Once the paper towel is in place with a mug underneath, add about 2 tablespoons of coffee grounds. Slowly pour a cup of hot water over the grounds and brew as you normally would. Be aware that the towel may shift out of place when the water hits it. When the water has filtered through, your cup of paper drip coffee is ready.

Would I use this? I avoid using paper towels or napkins as coffee filter substitutes because of the negative tastes they can inject into the brew. Also, they sometimes dissolve during the filtering process. And speaking of dissolving, please don’t use toilet paper. It dissolves right away, and you will get a very papery cup of coffee.

3. Cheesecloth Or Butter Muslin

A fine cheesecloth can work well as a coffee filter. Simply drape the cheesecloth over the filter basket. Since cheesecloth is rather flimsy and can slip out of place, you may want to tie it to the filter basket or coffee mug with a rubber band. Place coffee grounds in the center of the cloth and slowly add hot water.


PROS (+)

  • In a pinch, this may impart less unpleasant flavors to the coffee than paper towels, depending on what laundry detergent or fabric softener you used to wash the cloth.

CONS (-)

  • You might not have a clean cheesecloth or other cloth hanging around that you don’t mind staining brown.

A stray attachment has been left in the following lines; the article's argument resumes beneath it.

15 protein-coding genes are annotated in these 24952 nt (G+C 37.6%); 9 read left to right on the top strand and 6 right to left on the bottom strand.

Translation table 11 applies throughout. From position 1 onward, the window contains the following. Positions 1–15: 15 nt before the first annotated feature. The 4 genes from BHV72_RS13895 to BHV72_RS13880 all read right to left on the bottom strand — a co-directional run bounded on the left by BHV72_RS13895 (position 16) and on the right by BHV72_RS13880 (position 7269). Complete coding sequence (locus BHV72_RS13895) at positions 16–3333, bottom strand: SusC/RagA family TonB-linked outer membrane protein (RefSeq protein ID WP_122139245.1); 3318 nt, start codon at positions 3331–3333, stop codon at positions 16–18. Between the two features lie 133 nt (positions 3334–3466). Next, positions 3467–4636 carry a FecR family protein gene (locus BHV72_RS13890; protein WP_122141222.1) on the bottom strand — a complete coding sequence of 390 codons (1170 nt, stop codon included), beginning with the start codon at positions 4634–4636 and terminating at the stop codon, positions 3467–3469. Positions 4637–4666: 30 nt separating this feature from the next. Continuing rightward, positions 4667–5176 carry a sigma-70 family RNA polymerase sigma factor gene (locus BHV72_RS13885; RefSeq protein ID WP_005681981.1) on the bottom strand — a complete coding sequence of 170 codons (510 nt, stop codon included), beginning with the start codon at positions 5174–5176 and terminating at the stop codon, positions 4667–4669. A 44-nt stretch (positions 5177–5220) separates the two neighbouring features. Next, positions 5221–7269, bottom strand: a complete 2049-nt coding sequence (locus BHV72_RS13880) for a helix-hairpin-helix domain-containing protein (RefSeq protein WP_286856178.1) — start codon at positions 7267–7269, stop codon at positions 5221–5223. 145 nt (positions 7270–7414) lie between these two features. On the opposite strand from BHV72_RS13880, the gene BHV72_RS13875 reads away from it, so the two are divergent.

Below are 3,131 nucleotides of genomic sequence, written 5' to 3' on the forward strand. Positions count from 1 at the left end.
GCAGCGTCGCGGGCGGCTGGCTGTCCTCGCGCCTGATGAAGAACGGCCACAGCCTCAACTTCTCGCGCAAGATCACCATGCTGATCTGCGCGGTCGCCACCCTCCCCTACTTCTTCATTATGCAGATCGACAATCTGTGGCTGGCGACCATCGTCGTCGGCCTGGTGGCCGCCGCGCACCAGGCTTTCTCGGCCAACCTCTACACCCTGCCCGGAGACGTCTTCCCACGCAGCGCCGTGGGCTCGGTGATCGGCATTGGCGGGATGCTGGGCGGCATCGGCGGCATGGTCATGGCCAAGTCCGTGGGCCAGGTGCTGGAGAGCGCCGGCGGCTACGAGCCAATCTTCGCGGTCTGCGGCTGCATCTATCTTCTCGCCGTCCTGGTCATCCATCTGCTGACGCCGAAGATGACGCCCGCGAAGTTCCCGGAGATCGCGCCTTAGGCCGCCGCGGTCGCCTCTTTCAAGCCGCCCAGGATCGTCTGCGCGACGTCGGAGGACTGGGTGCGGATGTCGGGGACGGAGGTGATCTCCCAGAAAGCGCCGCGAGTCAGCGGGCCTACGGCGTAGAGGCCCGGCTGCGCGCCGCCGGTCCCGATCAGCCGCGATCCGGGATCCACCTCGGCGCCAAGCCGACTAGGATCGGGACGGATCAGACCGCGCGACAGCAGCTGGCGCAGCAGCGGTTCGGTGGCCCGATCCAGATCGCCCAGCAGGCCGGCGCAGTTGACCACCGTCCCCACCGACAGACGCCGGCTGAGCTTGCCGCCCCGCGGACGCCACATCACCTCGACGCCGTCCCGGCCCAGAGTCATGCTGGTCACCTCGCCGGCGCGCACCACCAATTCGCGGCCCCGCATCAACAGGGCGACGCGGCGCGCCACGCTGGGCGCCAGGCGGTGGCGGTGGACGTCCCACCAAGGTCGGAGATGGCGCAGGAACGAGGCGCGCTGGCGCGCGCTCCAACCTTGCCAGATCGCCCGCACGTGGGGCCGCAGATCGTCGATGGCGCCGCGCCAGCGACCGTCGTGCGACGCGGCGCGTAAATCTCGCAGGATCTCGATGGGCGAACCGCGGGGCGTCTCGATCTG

This method also works with a dish towel, butter muslin, or a cloth napkin. The idea is, in fact, similar to the internationally popular coffee sock.

A coffee sock is simply a cloth coffee filter, generally sewn on a wire or plastic rim, that is used to filter coffee. Keep in mind that any cloth you use will not look the same after you’ve brewed dark coffee in it.

Would I use this? I do prefer this coffee filter method over paper towels, and I have often used a coffee sock as a coffee filter in my years living in Latin America. It’s still not my favorite alternative for brewing a cup of coffee without a filter, since the cloth can be too thick for brewing coffee and is nearly impossible to clean well afterward.

Related Read: Different Coffee Filter Sizes

4. Reusable Tea Bags

If you’re a tea drinker, using reusable tea bags as coffee filters may be the best method for you. If the idea of placing ground coffee in a baggie seems odd to you, keep in mind those single serve coffee bags that are all the rage. They are essentially the same idea as this do-it-yourself version.

Add between 1-2 tablespoons of coffee grounds to the tea bag, seal it, put it in a mug, and pour hot water over it. After 2 minutes, your coffee will be brewed, and you can remove the bag.

reusable tea bag

PROS (+)

  • Tea bags are designed to steep in hot liquid
  • They will not fall apart